As I’ve gone through this cancer fight, I’ve had in mind a training metaphor. I truly have been in training, and not always a good learner. As I watch my husband work on some small remodeling projects, I see metaphors there, too. Since I am unable to help him, I have plenty of time to contemplate metaphors!
Over the last 10 years, we have been in one project or another, working on this old farmhouse (if you’re thinking I’m the old farmhouse in the metaphor–ouch! And yes.) We have run the gamut of remodeling, from simple paint jobs to changing the floor plan. Each project has been individual to this house, this room, this wall. Nobody else in the world has this same set of circumstances with which to work.
So it is with the Lord’s remodeling of people. Every person, every personality, every trait is different from anything anyone else is or has. And just as there is no shortage of people willing to advise about home renovation, there is also no lack of people offering suggestions about even the very private corners of others’ lives. Too often, I am one of these.
Generally speaking, when the floor plan is being changed, it’s pretty obvious to everyone around. It’s hard to hide exposed studs and outlet boxes. Onlookers see destruction and chaos, but it’s also clear that new and better things are coming, and that brings with it anticipation.
Though exciting, this is a long and weary process. Each step takes time and can’t be rushed if the desired results are to be achieved. This means crumbled plaster. Dust. Scraps. It’s a mess. And bit by bit, it starts to come back together. The mess gets cleaned up and new construction starts. Lumber scraps. More dust. Drywall mud. Paint. Trim. More mess. In the end, if the builders are patient, the result is well worth it. Though it’s been a difficult project, it finally looks clean and new, and the old is forgotten.
So it is when the “floor plan” of a life is changed. Sometimes this change is voluntary, but more often it is thrust upon a person by circumstances beyond his or her control. Illness. Divorce. Loss. All of these things cause a stripping down–an exposing of the very framework of someone’s being. The wiring and supports are in plain view. The dust and rubble can cloud the vision and obscure the end goal. This is an excruciating and vulnerable place to be. The whole world can see the process, and some doubt the job will ever be completed.
Everything changes, though, when the Master Builder is invited to the scene. Though He orchestrates every detail of every life, He is often not allowed into the process. People decide that He is to blame for their circumstances, and shut out the only One who can make beauty from the ashes. They continue on, unqualified for construction, and often abandon the project half finished. You know the people I mean. They are sad and lonely, and so full of potential–but afraid to continue on. They desperately want and need someone to invest in them and to introduce them to the One capable of making all things new. Sadly, many of us see the mess and turn away, unwilling to get involved.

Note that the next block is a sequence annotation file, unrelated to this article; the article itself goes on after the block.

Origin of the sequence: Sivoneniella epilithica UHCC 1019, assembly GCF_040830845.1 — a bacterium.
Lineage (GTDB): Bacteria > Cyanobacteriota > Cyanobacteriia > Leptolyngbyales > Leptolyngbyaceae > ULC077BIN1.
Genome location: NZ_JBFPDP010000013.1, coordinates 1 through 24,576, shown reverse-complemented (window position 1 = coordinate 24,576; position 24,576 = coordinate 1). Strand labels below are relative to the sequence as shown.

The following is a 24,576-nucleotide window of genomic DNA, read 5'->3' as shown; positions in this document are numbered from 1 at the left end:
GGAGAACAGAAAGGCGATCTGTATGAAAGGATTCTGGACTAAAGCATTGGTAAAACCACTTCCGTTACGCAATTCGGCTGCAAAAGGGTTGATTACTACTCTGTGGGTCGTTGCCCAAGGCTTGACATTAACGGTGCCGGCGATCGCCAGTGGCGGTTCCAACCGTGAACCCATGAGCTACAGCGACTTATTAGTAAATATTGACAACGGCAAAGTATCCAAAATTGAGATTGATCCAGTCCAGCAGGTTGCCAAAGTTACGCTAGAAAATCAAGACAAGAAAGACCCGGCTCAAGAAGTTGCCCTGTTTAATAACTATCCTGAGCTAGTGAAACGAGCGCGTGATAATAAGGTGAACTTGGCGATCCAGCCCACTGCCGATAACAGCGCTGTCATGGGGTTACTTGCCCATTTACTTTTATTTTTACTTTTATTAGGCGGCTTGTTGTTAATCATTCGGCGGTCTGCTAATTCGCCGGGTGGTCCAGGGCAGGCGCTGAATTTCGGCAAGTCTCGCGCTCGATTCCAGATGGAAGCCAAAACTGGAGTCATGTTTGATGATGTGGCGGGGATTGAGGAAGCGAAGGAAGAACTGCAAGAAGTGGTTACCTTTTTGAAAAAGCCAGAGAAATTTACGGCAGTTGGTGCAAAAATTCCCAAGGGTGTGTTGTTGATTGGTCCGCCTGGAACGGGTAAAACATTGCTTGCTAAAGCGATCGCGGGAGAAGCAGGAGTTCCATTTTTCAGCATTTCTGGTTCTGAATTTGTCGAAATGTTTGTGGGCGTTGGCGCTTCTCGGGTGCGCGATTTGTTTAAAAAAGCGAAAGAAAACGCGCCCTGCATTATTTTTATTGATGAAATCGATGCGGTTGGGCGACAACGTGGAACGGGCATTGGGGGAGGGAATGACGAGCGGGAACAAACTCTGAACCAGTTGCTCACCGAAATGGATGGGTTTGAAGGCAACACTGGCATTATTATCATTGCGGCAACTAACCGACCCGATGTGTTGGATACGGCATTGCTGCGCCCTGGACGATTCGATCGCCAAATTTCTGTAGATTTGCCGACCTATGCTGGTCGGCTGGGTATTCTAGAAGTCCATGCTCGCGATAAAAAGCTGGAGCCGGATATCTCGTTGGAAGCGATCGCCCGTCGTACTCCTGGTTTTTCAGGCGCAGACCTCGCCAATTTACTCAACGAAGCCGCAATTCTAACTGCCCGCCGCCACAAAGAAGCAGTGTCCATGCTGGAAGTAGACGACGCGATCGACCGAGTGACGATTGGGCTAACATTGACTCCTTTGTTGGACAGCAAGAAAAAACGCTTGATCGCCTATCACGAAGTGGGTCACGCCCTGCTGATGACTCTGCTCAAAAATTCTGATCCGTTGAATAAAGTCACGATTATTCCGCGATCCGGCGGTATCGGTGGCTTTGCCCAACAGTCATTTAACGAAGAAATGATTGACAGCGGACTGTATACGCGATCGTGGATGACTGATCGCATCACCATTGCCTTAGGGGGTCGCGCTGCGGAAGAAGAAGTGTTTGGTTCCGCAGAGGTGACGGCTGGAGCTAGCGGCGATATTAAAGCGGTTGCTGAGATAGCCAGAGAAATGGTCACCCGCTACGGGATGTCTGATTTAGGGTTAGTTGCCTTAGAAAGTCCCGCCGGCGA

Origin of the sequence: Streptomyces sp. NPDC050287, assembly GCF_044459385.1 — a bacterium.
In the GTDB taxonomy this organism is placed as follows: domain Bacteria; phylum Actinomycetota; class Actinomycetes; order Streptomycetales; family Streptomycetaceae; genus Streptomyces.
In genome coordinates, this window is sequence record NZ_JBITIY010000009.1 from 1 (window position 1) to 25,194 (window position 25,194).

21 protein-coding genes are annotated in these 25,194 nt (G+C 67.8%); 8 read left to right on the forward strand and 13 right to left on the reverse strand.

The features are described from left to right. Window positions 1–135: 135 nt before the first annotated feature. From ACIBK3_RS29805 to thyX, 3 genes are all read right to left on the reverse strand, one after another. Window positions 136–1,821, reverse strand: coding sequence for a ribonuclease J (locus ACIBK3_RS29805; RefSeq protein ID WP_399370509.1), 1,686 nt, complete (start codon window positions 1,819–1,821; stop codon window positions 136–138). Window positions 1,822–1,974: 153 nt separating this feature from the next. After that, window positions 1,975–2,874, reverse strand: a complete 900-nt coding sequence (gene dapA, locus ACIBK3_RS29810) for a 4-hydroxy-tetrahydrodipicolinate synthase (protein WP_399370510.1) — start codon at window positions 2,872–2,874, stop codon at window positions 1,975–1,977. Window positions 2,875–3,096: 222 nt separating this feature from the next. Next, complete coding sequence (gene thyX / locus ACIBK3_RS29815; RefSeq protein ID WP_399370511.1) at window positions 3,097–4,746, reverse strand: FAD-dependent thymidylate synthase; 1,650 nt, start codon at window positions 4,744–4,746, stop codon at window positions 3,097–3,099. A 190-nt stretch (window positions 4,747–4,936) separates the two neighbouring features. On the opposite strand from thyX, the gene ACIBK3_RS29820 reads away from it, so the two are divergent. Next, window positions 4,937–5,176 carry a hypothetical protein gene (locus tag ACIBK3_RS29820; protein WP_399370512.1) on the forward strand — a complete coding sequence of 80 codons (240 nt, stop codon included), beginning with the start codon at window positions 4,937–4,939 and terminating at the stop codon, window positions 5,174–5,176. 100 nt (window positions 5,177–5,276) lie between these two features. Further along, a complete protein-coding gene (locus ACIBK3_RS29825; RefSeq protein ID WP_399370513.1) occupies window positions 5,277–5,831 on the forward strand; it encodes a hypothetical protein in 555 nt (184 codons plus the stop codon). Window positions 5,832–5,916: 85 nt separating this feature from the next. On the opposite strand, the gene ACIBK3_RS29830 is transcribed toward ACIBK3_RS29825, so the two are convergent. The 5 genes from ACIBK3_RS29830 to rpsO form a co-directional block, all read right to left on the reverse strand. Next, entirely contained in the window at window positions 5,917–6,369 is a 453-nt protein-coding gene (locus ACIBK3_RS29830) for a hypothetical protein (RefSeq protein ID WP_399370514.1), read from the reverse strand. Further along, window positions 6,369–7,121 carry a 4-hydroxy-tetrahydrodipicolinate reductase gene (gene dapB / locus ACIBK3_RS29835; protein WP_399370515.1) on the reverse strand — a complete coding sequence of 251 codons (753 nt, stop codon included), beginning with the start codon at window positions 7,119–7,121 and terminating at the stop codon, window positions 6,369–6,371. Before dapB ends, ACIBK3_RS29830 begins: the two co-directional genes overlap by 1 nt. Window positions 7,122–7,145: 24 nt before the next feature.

At the other end of the construction spectrum is the touch up work–fresh paint here and there, and maybe a little patching. Often, we only see someone for their irritating habits or their apparent sin. We see dirty paint and hairline cracks. We walk past, silently judging what we think we see. How different would our community, our church, our family be if we were to invest the time in a little painting? Above all, love one another deeply, because love covers a multitude of sins. 1Peter 4:8 Does that mean we slap some paint on and ignore what’s underneath? Sometimes. Because sometimes, every one of us needs someone to just love us through a rough patch and not nitpick about our shortcomings. And very often, when a person is treated as the precious and perfect person God created, they rise to the occasion and live up to their potential.
I don’t know. These thoughts are half-baked. I’m thinking and processing as I sit, thinking of ways that I am on both sides of the remodeling process. While I am being worked-over myself, I am also alongside others under construction. I don’t want to be absorbed in my own project–I want to be aware enough of others that I can simultaneously walk beside and encourage them to not abandon the work.
Unless we are building, changing, growing, we are stagnant. Those are the only choices. We’re moving or we’re stuck. Lord willing, we aren’t moving backwards, though I suppose that is also an option. Open my eyes, Lord, that I may see Your work in others and be willing to be used in their lives. Keep me from being lost in my own process. Keep my focus on the Master Builder, the perfecter of my faith, and keep me grateful for those who walk alongside me.